Fighting for survival: the Animals menu melee

  Some convention organizations try to set aside places where members of various marginalized groups and demographics can go and hang out with each other in a safe, non-judgemental environment.  This is commonly referred to as "safer spaces".  In real life it's often a hotel room or small function area, with signage clearly indicating the intent and who is or isn't encouraged to enter.  In the online world, a handy way to create it is a Discord channel with special access restrictions, so conversation there remains private and not visible to random con attendees.  The problem then becomes how to "gate" the access to the special channels, in a way that includes at least some nominal vetting of the individual.  Arisia had kind of a self-service setup, which would have left it vulnerable to trolling if someone chose to abuse the concept -- fortunately, no one did to my knowledge.  But Readercon wanted some actual security around their equivalent, including a means to hide anyone's participation in the spaces to begin with -- i.e. nothing like an obvious "BIPOC" role tag or anything that could be seen on an avatar click.  Some of the more paranoid elements within Readercon wanted the whole thing to be totally stealth, with no identifiable access tokens to avoid "outing" anyone, and definitely not self-service.  They didn't actually have a management plan at first, but as discussion proceeded it was eventually decided that human interaction with the Safety staff was the best way to be sure about who was being let in and why.

I set up the channel group so that the Safety role could directly manage the access -- Discord's versatile permissions system allows administration of that sort to be narrowly delegated.  But they found the mechanics of the Discord role management a little tedious and prone to error, and decided that it might be better served by a special bot function.  Now, specifically allowing a *user*, not a *role*, to access a channel does deliver total stealth -- nothing about the person's ability to access the space is visible to anyone else.  Roles, however, do get added to one's visible list, which is why they're often used like the extra ribbons people attach to their badges at real life conventions.  Many are just frivolous labels, but some also grant privileges, such as "staff" ribbons to legitimize access to a green-room or other staff-exclusive areas.  The common equivalent in Discord is roles to gate channel visibility.  A bot function can only deal with role assignments to users; no bot I'm aware of to date can directly manage channel permissions themselves even though there are API calls for it in the spec.  So one must balance the convenience and insulative nature of a bot function versus having visible roles after all.  Arisia made the relevant role names somewhat noncommital but not completely obscure, and decided it was good enough.  Readercon understood and didn't especially like the risk of "leakage", and wasn't sure what to do about it.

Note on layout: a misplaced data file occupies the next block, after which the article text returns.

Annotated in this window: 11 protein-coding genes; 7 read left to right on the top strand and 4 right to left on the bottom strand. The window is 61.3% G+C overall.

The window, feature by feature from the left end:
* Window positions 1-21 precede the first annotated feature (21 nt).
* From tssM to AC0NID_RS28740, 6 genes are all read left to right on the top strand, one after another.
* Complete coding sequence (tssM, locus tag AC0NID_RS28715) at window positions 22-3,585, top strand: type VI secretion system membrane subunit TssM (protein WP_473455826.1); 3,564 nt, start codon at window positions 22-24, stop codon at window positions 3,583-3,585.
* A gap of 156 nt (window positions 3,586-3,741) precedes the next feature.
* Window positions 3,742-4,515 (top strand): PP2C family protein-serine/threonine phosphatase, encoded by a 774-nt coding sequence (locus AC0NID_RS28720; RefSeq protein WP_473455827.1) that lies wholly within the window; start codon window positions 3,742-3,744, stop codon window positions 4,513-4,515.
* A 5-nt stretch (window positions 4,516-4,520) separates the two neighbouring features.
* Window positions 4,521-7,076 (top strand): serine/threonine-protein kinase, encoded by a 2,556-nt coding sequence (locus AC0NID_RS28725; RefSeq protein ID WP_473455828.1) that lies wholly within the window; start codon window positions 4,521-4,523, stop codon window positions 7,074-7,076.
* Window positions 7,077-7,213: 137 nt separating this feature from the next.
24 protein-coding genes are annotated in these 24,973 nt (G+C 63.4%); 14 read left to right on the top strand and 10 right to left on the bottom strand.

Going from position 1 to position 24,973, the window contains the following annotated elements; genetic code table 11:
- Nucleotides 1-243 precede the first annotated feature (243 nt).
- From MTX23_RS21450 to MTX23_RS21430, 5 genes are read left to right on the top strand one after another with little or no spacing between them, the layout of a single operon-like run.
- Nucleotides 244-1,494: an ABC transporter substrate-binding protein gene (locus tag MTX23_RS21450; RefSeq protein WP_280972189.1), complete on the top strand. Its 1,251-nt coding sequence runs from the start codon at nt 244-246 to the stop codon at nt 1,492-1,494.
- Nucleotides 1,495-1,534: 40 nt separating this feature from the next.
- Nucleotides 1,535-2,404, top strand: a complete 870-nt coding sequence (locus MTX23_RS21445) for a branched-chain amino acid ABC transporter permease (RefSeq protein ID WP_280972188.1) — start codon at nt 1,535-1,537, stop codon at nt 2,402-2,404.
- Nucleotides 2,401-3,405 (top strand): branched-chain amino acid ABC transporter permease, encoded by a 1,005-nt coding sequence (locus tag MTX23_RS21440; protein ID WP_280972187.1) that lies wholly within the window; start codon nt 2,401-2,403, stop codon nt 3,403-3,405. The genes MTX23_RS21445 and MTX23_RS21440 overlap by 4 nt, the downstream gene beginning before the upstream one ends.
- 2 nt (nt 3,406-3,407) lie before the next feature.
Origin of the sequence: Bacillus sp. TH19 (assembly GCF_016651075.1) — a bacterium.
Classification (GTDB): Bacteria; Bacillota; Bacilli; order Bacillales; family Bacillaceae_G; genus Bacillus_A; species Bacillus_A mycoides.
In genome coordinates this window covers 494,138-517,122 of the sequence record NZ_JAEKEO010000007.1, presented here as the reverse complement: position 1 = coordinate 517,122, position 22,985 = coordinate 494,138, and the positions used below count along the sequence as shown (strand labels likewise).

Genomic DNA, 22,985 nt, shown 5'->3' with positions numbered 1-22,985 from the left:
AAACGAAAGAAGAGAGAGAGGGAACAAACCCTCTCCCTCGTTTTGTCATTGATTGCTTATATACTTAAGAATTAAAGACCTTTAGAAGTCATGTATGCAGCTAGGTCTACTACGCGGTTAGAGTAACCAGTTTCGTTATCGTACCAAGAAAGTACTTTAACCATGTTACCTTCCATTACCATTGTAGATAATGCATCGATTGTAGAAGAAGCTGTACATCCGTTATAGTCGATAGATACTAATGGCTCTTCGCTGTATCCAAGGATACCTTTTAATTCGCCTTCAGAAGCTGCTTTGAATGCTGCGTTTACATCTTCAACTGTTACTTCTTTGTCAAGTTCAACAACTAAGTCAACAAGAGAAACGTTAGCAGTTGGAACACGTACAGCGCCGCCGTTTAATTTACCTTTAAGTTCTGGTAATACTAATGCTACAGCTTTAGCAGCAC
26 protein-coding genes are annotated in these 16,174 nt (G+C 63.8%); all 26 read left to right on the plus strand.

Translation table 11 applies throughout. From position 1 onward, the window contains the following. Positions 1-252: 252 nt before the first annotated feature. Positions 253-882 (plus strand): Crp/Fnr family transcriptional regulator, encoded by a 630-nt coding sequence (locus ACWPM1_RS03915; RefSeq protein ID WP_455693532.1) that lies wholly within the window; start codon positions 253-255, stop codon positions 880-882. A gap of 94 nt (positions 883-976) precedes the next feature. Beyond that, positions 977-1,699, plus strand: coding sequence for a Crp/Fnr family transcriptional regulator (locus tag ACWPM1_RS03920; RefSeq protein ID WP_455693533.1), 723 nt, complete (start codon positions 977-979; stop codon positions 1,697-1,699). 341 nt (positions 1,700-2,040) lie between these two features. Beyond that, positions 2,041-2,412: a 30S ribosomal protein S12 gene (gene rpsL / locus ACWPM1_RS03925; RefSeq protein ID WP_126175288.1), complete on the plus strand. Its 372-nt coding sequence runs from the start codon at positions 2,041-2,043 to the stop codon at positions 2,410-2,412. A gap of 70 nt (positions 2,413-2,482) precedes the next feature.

As I thought about the problem more, I started wondering about possible large sets of thematic role tags that could increase the obscurity of just a few special ones within that.  In other words, a kind of smokescreen.  It could just be random words unrelated to the intent of each safer-space, or could be a recognizable grouping of things that would still have no discernible relation to the intent or the person having them.  Colors?  Cars?  Plants?  Dance or music styles?  Hex strings?  Total gibberish?  It could almost be anything, but at this point I was also thinking about how they'd get assigned to people.  After poking around through the extensive emoji menus in Discord, I realized that one large group could be found in the "Nature" category -- lots of different animals with fairly recognizable icons.  How about something like the Chinese zodiac we see on the placemats at restaurants?  Even better, there are a lot more than twelve animal icons.